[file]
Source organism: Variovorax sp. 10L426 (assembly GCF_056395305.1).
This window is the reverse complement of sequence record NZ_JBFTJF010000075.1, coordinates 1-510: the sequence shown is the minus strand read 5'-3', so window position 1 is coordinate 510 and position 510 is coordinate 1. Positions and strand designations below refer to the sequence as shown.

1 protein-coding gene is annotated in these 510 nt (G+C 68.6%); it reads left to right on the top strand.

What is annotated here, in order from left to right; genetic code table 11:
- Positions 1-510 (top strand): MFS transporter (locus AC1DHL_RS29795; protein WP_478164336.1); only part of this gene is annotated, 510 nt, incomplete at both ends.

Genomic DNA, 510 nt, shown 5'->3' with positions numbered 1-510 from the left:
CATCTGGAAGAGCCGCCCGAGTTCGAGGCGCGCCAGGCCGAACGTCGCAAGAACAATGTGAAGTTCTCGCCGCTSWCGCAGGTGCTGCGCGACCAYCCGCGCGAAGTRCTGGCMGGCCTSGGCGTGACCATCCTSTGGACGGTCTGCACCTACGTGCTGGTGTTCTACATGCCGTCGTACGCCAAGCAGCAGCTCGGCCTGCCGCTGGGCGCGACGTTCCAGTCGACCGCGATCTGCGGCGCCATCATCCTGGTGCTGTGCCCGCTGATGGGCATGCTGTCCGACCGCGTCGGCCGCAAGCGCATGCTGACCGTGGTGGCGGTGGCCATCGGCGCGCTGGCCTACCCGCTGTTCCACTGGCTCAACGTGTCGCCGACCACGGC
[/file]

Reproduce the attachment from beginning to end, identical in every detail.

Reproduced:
Source organism: Variovorax sp. 10L426 (assembly GCF_056395305.1).
This window is the reverse complement of sequence record NZ_JBFTJF010000075.1, coordinates 1-510: the sequence shown is the minus strand read 5'-3', so window position 1 is coordinate 510 and position 510 is coordinate 1. Positions and strand designations below refer to the sequence as shown.

1 protein-coding gene is annotated in these 510 nt (G+C 68.6%); it reads left to right on the top strand.

What is annotated here, in order from left to right; genetic code table 11:
- Positions 1-510 (top strand): MFS transporter (locus AC1DHL_RS29795; protein WP_478164336.1); only part of this gene is annotated, 510 nt, incomplete at both ends.

Genomic DNA, 510 nt, shown 5'->3' with positions numbered 1-510 from the left:
CATCTGGAAGAGCCGCCCGAGTTCGAGGCGCGCCAGGCCGAACGTCGCAAGAACAATGTGAAGTTCTCGCCGCTSWCGCAGGTGCTGCGCGACCAYCCGCGCGAAGTRCTGGCMGGCCTSGGCGTGACCATCCTSTGGACGGTCTGCACCTACGTGCTGGTGTTCTACATGCCGTCGTACGCCAAGCAGCAGCTCGGCCTGCCGCTGGGCGCGACGTTCCAGTCGACCGCGATCTGCGGCGCCATCATCCTGGTGCTGTGCCCGCTGATGGGCATGCTGTCCGACCGCGTCGGCCGCAAGCGCATGCTGACCGTGGTGGCGGTGGCCATCGGCGCGCTGGCCTACCCGCTGTTCCACTGGCTCAACGTGTCGCCGACCACGGC